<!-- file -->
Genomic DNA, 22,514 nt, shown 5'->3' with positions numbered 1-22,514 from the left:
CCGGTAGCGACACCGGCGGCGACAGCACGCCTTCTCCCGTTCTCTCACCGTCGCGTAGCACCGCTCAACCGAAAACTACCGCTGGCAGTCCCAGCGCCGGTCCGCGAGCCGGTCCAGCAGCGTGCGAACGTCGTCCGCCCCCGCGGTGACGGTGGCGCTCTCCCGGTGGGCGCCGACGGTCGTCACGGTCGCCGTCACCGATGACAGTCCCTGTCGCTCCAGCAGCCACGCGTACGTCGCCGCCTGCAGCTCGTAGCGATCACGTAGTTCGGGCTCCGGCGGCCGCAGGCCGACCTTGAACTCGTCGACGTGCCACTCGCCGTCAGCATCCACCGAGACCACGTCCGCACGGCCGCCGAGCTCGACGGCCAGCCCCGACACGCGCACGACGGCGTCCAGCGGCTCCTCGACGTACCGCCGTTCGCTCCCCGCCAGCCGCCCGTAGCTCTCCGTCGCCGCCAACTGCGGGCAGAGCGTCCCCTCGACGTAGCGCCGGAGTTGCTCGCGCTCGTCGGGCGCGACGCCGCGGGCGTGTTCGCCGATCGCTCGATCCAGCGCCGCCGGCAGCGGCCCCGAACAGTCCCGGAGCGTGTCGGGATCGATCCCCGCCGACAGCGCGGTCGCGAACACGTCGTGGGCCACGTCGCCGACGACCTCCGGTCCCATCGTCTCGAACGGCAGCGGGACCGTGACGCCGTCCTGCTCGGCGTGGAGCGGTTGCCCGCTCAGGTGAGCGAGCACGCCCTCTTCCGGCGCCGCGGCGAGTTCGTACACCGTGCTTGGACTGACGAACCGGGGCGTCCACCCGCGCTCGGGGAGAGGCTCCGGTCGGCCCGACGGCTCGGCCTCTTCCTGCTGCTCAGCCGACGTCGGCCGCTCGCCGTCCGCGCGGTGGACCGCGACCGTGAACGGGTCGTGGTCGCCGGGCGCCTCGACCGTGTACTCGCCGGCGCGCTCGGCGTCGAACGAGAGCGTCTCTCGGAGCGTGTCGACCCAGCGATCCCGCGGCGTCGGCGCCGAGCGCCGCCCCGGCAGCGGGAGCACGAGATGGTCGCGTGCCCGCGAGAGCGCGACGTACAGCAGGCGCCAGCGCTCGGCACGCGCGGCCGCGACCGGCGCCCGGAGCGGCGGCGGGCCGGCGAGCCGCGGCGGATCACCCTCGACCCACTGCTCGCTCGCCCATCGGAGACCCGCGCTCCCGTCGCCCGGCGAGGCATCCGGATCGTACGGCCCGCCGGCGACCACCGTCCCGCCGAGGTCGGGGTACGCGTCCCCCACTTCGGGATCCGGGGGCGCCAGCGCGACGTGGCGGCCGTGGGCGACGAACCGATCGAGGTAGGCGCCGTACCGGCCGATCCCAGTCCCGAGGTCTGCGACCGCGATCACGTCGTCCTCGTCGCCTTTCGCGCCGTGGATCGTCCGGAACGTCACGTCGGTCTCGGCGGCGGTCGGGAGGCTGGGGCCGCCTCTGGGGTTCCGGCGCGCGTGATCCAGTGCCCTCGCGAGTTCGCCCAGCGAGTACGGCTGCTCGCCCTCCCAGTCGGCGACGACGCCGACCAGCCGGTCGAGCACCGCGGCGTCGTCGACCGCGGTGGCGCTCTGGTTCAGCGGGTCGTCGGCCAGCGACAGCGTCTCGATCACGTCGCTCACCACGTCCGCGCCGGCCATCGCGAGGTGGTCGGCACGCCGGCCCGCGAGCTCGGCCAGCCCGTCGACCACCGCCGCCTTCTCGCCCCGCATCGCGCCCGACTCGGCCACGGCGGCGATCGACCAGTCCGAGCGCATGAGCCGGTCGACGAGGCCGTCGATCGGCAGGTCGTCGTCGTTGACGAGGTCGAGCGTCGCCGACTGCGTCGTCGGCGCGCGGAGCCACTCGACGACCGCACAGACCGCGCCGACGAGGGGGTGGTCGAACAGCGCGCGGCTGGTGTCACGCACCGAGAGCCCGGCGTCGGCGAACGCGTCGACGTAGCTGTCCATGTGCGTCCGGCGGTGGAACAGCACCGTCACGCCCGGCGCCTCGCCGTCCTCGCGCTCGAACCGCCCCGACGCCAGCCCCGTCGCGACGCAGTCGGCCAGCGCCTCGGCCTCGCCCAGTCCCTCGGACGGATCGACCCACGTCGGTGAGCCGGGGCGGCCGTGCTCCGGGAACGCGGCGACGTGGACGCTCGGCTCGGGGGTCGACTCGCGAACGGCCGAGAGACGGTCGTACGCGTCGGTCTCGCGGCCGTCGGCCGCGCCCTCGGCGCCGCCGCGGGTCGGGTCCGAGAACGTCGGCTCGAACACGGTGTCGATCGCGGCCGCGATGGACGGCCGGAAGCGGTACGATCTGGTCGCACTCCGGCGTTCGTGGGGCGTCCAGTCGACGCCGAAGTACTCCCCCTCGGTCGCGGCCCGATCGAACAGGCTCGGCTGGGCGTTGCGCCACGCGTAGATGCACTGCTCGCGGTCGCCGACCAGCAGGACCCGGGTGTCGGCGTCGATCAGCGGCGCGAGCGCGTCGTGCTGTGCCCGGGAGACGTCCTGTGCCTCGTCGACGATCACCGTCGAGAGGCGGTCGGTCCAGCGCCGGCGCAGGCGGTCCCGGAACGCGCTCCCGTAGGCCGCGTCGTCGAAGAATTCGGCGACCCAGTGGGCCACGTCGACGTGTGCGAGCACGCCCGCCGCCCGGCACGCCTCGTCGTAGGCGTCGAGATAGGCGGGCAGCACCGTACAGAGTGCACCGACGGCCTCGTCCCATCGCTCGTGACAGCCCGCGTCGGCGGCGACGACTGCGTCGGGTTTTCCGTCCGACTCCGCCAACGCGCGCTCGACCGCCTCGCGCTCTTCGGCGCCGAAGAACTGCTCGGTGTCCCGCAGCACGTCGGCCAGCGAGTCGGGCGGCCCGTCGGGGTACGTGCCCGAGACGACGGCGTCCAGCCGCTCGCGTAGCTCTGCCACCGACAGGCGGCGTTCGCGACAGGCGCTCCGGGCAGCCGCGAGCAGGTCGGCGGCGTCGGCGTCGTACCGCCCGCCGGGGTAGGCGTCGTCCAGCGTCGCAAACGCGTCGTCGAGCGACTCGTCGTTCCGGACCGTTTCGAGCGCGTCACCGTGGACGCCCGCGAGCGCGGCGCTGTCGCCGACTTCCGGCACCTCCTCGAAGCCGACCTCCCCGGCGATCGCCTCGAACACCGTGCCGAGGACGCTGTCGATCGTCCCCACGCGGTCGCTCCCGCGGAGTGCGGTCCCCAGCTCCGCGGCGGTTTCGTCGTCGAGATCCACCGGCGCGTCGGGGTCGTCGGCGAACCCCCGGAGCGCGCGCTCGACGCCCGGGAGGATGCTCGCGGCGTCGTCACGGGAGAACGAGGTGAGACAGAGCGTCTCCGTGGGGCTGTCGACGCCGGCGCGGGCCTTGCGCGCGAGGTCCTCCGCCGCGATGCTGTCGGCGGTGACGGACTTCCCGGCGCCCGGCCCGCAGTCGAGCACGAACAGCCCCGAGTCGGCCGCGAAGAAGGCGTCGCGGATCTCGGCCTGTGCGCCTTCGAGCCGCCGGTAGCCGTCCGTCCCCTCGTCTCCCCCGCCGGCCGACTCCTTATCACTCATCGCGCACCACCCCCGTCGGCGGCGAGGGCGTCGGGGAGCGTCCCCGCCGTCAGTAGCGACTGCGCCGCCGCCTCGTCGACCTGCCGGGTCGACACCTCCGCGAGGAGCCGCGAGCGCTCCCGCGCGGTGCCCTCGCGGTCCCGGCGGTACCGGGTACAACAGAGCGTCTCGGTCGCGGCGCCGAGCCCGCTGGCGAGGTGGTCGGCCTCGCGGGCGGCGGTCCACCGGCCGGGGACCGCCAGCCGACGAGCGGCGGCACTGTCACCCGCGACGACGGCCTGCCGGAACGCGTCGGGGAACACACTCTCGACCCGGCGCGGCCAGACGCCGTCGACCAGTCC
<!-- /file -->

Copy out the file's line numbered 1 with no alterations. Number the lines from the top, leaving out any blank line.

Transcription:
Genomic DNA, 22,514 nt, shown 5'->3' with positions numbered 1-22,514 from the left: